(A shorter version of this was published in The Telegram on Nov. 22, 2008)
From Australia, to Kenya, to Asia, people danced in the streets when it was projected that Barack Obama was President-Elect of the U.S. This election was like no other in U.S. history, and there may never be one where millions of people celebrate in American streets. After the news announcement, the change that took place was instant. The change was one of attitude, justice, and freedom.
How many black Americans watching last night, never dreamed of a black man being elected President in their lifetimes? Many watching had lived through extreme racist violence against them decades ago. They were not allowed to use the same washrooms, attend the same schools, or sit on the same buses. They can remember open hatred toward them, and heard stories from their parents and grandparents of slavery and lynchings.
Until only several generations ago, when you were born black it was inherent that you were not a full person, were different, and better get used to a life of frustration. It was not until the 1960s that all restrictions on the black right to vote were lifted. So being an American "untouchable" was as good as being a genetic trait for African-Americans.
Despite being frustrated by a sick and inhumane culture of discrimination black America proved its ability on every front. However, the top job in the country was never that realistic, until 1984 and '88 when Jesse Jackson ran in Presidential elections. He won 6.9 million votes in the latter. Another African American candidate, Alan Keyes, made several attempts for the office in 1996, 2000 and this year. He was a conservative Republican and some of his views was seen as too radical when running against Clinton. Yet, there has existed the "great black hope".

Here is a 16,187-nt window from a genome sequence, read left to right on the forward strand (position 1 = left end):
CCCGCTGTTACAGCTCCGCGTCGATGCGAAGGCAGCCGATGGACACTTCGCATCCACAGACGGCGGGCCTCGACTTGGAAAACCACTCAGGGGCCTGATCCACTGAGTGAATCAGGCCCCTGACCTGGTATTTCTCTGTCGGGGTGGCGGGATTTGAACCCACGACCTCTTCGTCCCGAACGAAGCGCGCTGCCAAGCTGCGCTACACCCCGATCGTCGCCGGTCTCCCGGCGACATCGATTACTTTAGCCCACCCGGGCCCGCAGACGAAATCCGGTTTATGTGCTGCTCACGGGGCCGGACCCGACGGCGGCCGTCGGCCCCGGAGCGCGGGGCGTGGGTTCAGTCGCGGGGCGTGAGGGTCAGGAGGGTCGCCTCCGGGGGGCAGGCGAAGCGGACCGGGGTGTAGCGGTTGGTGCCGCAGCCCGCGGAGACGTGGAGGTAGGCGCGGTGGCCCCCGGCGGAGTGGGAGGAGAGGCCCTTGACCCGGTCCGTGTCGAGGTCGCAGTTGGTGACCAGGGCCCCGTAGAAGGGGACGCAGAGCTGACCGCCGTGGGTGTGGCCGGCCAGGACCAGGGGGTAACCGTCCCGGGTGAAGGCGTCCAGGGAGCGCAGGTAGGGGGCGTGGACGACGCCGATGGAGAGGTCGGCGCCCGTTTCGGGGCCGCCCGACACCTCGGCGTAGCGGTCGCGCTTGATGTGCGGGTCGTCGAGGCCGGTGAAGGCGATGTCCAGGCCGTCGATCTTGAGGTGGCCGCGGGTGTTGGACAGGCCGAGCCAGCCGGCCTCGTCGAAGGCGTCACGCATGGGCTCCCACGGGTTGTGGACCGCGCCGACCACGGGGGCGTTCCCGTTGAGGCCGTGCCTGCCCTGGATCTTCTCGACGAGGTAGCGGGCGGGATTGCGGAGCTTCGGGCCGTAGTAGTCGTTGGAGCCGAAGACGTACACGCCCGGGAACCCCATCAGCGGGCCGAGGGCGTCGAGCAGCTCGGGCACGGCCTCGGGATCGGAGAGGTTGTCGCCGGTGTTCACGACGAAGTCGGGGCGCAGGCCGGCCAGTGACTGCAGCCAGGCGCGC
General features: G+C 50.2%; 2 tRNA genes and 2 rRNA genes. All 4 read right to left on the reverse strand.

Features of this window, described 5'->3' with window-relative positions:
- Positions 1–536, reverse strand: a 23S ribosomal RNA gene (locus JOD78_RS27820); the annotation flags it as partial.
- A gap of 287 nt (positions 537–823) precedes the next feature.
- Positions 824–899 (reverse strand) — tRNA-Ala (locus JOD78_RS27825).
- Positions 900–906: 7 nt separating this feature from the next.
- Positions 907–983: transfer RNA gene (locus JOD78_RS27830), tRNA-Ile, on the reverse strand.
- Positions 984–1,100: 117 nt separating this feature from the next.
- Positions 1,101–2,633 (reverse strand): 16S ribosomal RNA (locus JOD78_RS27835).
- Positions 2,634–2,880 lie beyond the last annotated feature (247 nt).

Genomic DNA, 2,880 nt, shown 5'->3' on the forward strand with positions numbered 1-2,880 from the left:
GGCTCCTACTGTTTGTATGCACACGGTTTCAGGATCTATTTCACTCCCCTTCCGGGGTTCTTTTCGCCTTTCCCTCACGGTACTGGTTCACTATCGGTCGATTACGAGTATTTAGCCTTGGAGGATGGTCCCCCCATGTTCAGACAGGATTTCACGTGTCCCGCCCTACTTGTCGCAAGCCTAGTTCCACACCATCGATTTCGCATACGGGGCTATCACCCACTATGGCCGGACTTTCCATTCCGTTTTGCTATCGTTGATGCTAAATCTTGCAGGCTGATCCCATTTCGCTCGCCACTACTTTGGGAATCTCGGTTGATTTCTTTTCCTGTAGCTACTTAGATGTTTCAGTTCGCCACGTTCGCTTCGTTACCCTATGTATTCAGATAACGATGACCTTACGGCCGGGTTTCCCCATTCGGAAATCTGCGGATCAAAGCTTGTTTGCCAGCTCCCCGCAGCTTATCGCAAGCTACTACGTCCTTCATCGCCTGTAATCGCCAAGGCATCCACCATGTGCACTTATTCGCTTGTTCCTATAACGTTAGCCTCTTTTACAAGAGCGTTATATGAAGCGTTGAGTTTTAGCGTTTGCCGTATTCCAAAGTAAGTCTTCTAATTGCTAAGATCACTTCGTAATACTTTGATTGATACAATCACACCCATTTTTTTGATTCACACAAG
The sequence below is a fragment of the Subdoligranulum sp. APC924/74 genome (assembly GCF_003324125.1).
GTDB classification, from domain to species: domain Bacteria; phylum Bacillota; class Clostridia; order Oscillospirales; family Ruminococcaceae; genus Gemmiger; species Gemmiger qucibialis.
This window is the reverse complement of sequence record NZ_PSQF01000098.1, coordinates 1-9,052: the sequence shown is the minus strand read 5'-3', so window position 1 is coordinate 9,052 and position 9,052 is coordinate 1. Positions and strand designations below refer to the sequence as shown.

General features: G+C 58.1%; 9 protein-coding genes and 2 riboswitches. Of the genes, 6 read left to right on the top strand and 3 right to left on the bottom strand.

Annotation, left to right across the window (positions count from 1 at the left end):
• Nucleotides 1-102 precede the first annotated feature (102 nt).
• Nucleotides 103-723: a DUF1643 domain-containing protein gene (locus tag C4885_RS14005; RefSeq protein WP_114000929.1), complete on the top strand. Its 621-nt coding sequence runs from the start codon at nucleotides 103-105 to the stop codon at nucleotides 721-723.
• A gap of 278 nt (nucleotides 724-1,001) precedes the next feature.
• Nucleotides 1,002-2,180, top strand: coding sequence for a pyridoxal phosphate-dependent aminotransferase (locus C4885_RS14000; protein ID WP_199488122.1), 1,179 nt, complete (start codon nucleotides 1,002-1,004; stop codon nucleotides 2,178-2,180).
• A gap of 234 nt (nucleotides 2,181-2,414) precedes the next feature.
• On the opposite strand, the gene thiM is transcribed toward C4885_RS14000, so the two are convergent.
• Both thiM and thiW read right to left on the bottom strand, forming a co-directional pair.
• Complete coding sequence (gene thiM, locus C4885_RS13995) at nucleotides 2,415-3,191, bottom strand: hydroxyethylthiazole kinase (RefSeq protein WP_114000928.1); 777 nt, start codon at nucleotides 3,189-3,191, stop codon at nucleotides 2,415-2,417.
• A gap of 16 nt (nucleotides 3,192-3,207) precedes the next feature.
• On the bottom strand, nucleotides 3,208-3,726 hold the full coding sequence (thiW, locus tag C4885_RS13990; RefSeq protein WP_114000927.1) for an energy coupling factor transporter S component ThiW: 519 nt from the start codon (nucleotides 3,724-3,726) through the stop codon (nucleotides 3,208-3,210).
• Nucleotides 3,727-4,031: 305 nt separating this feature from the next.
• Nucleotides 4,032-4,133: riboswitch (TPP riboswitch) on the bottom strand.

Four years ago, Senator Barack Obama delivered a keynote address at the 2004 Democratic National Convention in Boston. That speech introduced him to the world. His speech was delivered in a manner that made viewers take notice of him as a confident, passionate, insightful and promising leader. He spoke of unity in the country, the hope of the U.S. for success, and talked about peoples' similarities. His presentation caused waves in the media, and many foresaw him as a future leader, including this blogger. You could tell that he had special abilities.
Growing up as a black person, though his parents were black and white, it appears he realized that to be an accepted leader for the majority of Americans, it would take patience, an ever so gingerly tactful set of speeches, a demonstration of knowledge, an empathy with the needs of whites, blacks and all backgrounds. His influence must heavily be Martin Luther King who also had to demonstrate patience, understanding and strength.
One of Obama's great strengths is his elocution. In order to captivate his audience with carefully chosen words and appropriately accompanying gestures and expressions, he must have spent many many hours of rehearsing his campaign in his own mind. To give speeches that were acceptable to a mostly white America, took much historical perspective analysis on his part. He had to speak not with anger or an air of revenge, but with a message that directed people to view the future for what it could be, rather than remind Americans of past injustices.
Not only did he have what it took to get elected, but the political climate was ready for a breath of fresh air. With the morbid war years and the despised international image of the U.S. particularly under Bush, the time was right for this "right" African American candidate. In a way George Bush could be thanked for helping him get elected. McCain was seen in public as being a Bush ally, and that was a turn-off for many.
What Obama ignited with his 2004 speech flamed into a burning vision of a new America where there is pride in being racially equal, and non-discriminatory. It may have also lead to the sense of their nation being released from the burden of its own historical conscience. It is a new reason for America to be proud of itself, and it is the hope and underlined emancipation that made the world smile.